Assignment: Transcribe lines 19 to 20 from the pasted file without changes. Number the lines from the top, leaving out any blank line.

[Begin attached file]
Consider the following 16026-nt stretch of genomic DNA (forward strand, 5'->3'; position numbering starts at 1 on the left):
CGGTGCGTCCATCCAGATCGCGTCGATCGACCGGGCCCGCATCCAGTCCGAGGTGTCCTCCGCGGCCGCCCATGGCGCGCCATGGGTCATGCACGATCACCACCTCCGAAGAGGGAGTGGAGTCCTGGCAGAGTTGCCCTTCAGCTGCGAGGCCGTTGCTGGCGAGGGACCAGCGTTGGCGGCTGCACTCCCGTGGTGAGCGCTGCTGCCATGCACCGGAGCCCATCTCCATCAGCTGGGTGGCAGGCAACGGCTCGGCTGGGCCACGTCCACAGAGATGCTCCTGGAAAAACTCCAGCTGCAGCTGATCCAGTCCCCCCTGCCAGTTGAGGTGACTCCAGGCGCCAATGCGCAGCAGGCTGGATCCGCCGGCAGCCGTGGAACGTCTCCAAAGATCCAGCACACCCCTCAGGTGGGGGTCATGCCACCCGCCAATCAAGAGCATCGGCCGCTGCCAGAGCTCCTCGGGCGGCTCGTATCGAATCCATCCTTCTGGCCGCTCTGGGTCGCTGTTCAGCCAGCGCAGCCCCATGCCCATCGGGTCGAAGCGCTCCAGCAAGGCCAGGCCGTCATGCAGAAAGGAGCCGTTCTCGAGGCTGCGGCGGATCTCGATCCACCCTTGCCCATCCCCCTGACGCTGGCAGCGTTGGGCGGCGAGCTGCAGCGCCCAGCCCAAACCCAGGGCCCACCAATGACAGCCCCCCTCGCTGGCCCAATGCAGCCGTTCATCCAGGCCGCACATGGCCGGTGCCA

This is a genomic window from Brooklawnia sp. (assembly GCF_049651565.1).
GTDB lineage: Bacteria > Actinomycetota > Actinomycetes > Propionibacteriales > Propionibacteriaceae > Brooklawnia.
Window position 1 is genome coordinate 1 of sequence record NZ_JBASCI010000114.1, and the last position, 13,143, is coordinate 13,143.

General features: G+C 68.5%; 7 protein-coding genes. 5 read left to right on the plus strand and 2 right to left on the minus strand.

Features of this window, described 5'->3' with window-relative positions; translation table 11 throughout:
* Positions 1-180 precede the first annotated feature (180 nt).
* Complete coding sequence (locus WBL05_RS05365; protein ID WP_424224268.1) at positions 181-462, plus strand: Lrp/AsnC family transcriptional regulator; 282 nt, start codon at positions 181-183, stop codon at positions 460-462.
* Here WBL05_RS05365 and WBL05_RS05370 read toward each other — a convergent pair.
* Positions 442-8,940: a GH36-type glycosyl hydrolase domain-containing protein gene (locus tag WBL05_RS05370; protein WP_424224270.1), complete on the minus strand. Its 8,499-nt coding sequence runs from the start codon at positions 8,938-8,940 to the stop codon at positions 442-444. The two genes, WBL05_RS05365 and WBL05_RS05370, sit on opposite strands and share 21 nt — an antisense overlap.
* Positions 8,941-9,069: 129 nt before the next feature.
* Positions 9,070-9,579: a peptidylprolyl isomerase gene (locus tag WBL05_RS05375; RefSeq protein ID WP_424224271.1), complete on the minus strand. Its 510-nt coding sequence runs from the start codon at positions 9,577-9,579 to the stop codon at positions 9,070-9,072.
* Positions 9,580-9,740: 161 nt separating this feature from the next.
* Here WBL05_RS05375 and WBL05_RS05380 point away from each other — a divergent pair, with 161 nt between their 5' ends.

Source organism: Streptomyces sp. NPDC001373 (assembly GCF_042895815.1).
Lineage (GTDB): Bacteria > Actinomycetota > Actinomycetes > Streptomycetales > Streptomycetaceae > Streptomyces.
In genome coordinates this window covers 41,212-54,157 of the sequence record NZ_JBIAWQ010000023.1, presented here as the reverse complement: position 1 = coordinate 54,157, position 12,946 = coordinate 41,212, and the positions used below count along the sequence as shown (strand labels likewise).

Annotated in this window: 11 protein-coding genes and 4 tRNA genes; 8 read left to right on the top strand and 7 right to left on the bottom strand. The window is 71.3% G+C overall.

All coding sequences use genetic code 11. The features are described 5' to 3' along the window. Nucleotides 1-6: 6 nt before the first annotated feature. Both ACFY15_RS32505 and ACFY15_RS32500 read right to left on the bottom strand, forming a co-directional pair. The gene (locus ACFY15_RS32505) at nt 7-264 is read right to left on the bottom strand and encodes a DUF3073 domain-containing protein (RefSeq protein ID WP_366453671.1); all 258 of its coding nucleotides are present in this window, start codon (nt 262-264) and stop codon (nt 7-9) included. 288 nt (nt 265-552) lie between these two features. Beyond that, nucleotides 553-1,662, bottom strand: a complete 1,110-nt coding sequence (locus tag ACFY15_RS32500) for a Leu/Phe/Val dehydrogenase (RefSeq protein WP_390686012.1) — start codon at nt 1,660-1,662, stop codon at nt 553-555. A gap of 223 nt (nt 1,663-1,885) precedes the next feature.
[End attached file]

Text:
Annotated in this window: 11 protein-coding genes and 4 tRNA genes; 8 read left to right on the top strand and 7 right to left on the bottom strand. The window is 71.3% G+C overall.

All coding sequences use genetic code 11. The features are described 5' to 3' along the window. Nucleotides 1-6: 6 nt before the first annotated feature. Both ACFY15_RS32505 and ACFY15_RS32500 read right to left on the bottom strand, forming a co-directional pair. The gene (locus ACFY15_RS32505) at nt 7-264 is read right to left on the bottom strand and encodes a DUF3073 domain-containing protein (RefSeq protein ID WP_366453671.1); all 258 of its coding nucleotides are present in this window, start codon (nt 262-264) and stop codon (nt 7-9) included. 288 nt (nt 265-552) lie between these two features. Beyond that, nucleotides 553-1,662, bottom strand: a complete 1,110-nt coding sequence (locus tag ACFY15_RS32500) for a Leu/Phe/Val dehydrogenase (RefSeq protein WP_390686012.1) — start codon at nt 1,660-1,662, stop codon at nt 553-555. A gap of 223 nt (nt 1,663-1,885) precedes the next feature.